The load-deformation response of R/C membrane elements (panels) subjected to reversed cyclic shear showed that the orientation of the steel bars with respect to the principal coordinate of the applied stresses has a strong effect on the pinching effect in the post-yield hysteretic loops. When the steel bars were oriented in the directions of the applied principal stresses, there was no pinching effect. When the steel bars were oriented at an angle of 45’ to the applied principal stresses, there was severe pinching effect. It was obvious that the pinching effect is caused by the orientation of the steel bars, rather than the bond slips between the steel bars and the concrete as surmised by many researchers. A non-linear analytical model capable of describing this pinching behavior is presented in this paper. The model is actually an extension of the fixed-angle softened truss model (FA-STM) proposed by Hsu and his colleagues for monotonic loading. The extension of FA-STM for application to reversed cyclic loading requires new constitutive models for concrete and steel in the unloading and reloading ranges. This rational theory satisfies Navier’s three principles of the mechanics of materials: equilibrium, compatibility and constitutive relationships of materials. The validity of this theory is illustrated by comparing the behavior of three panels with three different steel bar angles. The predicted cyclic behavior compared well with the experimental behavior, except in the descending branch.
S. Saito and T. Higai
A computationally efftcient procedure is presented for analyzing the performance of reinforced concrete structures under cyclic loading. A rigid-body-spring network is used as a basis of a material representation. Concrete is modeled as an assemblage of discrete particles interconnected along their boundaries through flexible interfaces. Random geometry is introduced using Voronoi diagrams in order to reduce mesh bias on crack propagation. Rather than averaging the effects of reinforcing over a regional material volume, rein-forcing bars are explicitly modeled using line elements with nonlinear linkage springs. The spring network has the advantage to model material discontinuities and provides realistic predictions of concrete cracking. The network performance is demonstrated through analyses of reinforced concrete columns under cyclic loading. Numerical results reasonably agree with experimental observations in terms of load carrying capacity and crack propagation. Deterioration of load carrying capacity due to shear failure after or before yielding of main reinforcing steel is discussed through the numerical predictions.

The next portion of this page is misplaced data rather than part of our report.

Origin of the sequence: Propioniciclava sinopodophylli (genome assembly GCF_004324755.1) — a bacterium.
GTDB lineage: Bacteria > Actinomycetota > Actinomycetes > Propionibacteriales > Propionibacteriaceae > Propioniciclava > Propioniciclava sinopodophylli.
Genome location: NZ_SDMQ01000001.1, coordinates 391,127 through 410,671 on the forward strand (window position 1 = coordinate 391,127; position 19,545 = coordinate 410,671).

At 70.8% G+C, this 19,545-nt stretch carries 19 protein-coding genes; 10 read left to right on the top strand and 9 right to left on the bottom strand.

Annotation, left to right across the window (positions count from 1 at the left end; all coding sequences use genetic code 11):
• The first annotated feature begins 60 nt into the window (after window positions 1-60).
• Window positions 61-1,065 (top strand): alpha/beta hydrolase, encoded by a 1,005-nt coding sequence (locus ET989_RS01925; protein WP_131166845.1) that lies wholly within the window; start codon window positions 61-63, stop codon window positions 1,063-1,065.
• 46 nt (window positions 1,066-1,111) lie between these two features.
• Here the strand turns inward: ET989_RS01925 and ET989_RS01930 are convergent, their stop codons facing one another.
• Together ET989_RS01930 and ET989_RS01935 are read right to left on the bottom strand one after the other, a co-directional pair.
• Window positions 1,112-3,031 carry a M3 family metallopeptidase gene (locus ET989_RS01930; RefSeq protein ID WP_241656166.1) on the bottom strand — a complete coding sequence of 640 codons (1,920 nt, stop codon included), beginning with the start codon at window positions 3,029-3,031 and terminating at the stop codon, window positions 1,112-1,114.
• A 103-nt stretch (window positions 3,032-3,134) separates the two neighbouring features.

R. K. Dowell and D. R. Parker
Finite element analyses were conducted of as-built and seismically retrofitted RC bridge columns tested at UCSD. The as-built columns were provided with the same rectangular cross section and shear reinforcement, resulting in approximately the same shear capacity, but were designed to fail at different levels of ductility in either a brittle or flexural shear failure. This was accomplished by adjusting the shear force demand by varying the column height (or aspect ratio) and the grade of longitudinal reinforcement. In the analysis the challenge was to capture the overall force-deformation hysteretic behavior and failure mechanism, as well as the individual deformation components of flexure and shear. The analysis focuses on the shear behavior of concrete under large tensile strains and calibrates the shear stress capacity to the concrete component of the UCSD shear model, which reduces as a function of curvature ductility at the critical section. Also, the shear modulus is reduced in proportion to the ratio of cracked to gross flexural stiffness. The results show that a relatively simple design oriented shear capacity model can be used to calibrate the required shear parameters of the 3-D plasticity concrete model. In the paper, detailed finite element analyses are conducted to assess the shear force capacity and post-peak deformation response of shear dominated RC bridge columns.
Results Per Page
Please enter this 5 digit unlock code on the web page.